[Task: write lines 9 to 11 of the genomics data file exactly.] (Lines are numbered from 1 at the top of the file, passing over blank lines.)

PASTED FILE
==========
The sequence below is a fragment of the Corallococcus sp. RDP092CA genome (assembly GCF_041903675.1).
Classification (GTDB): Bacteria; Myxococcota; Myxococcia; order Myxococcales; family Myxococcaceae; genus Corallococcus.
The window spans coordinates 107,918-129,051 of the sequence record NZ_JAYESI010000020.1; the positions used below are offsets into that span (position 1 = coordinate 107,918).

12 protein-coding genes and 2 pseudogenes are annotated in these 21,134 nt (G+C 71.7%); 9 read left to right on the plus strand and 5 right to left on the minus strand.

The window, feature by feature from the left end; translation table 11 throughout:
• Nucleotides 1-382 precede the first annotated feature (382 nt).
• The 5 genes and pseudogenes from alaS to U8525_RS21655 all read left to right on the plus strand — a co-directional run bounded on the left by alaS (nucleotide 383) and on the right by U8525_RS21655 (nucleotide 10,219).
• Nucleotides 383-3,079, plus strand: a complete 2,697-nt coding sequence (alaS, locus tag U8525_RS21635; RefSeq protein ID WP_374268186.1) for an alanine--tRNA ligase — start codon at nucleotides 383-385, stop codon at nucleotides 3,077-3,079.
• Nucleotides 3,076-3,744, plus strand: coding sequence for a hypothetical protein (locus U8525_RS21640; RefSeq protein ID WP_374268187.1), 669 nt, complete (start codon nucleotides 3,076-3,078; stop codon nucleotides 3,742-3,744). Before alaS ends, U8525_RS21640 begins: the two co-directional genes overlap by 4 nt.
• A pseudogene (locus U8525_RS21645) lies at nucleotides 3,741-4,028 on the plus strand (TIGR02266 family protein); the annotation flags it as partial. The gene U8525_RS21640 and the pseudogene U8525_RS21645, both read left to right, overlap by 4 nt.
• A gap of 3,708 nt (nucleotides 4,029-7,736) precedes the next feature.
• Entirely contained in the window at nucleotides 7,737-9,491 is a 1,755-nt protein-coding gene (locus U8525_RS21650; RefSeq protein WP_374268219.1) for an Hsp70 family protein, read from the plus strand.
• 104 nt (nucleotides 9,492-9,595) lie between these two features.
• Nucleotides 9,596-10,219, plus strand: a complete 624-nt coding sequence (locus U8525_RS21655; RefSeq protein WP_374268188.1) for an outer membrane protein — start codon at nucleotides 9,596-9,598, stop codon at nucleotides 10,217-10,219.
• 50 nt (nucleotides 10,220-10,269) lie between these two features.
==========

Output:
• Nucleotides 3,076-3,744, plus strand: coding sequence for a hypothetical protein (locus U8525_RS21640; RefSeq protein ID WP_374268187.1), 669 nt, complete (start codon nucleotides 3,076-3,078; stop codon nucleotides 3,742-3,744). Before alaS ends, U8525_RS21640 begins: the two co-directional genes overlap by 4 nt.
• A pseudogene (locus U8525_RS21645) lies at nucleotides 3,741-4,028 on the plus strand (TIGR02266 family protein); the annotation flags it as partial. The gene U8525_RS21640 and the pseudogene U8525_RS21645, both read left to right, overlap by 4 nt.
• A gap of 3,708 nt (nucleotides 4,029-7,736) precedes the next feature.